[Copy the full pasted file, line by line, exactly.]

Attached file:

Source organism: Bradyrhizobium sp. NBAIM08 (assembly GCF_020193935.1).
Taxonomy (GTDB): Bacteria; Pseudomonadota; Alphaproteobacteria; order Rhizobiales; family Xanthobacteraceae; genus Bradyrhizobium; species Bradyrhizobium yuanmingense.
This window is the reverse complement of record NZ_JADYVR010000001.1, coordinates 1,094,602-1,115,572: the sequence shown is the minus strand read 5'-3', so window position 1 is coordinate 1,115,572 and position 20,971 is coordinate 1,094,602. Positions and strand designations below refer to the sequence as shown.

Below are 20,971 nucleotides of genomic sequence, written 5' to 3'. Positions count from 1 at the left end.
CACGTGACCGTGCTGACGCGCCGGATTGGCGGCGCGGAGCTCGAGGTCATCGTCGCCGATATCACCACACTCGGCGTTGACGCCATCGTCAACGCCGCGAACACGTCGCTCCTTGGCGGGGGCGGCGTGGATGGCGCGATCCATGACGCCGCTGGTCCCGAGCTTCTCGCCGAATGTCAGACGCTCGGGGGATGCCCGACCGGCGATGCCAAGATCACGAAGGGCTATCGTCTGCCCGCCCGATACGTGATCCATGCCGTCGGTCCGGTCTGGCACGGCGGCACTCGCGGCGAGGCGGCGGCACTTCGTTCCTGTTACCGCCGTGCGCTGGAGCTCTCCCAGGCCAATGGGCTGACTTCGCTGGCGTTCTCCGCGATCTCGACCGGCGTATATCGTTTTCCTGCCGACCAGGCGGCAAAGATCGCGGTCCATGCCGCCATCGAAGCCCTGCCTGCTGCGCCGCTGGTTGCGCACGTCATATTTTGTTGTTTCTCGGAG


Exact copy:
Source organism: Bradyrhizobium sp. NBAIM08 (assembly GCF_020193935.1).
Taxonomy (GTDB): Bacteria; Pseudomonadota; Alphaproteobacteria; order Rhizobiales; family Xanthobacteraceae; genus Bradyrhizobium; species Bradyrhizobium yuanmingense.
This window is the reverse complement of record NZ_JADYVR010000001.1, coordinates 1,094,602-1,115,572: the sequence shown is the minus strand read 5'-3', so window position 1 is coordinate 1,115,572 and position 20,971 is coordinate 1,094,602. Positions and strand designations below refer to the sequence as shown.

Below are 20,971 nucleotides of genomic sequence, written 5' to 3'. Positions count from 1 at the left end.
CACGTGACCGTGCTGACGCGCCGGATTGGCGGCGCGGAGCTCGAGGTCATCGTCGCCGATATCACCACACTCGGCGTTGACGCCATCGTCAACGCCGCGAACACGTCGCTCCTTGGCGGGGGCGGCGTGGATGGCGCGATCCATGACGCCGCTGGTCCCGAGCTTCTCGCCGAATGTCAGACGCTCGGGGGATGCCCGACCGGCGATGCCAAGATCACGAAGGGCTATCGTCTGCCCGCCCGATACGTGATCCATGCCGTCGGTCCGGTCTGGCACGGCGGCACTCGCGGCGAGGCGGCGGCACTTCGTTCCTGTTACCGCCGTGCGCTGGAGCTCTCCCAGGCCAATGGGCTGACTTCGCTGGCGTTCTCCGCGATCTCGACCGGCGTATATCGTTTTCCTGCCGACCAGGCGGCAAAGATCGCGGTCCATGCCGCCATCGAAGCCCTGCCTGCTGCGCCGCTGGTTGCGCACGTCATATTTTGTTGTTTCTCGGAG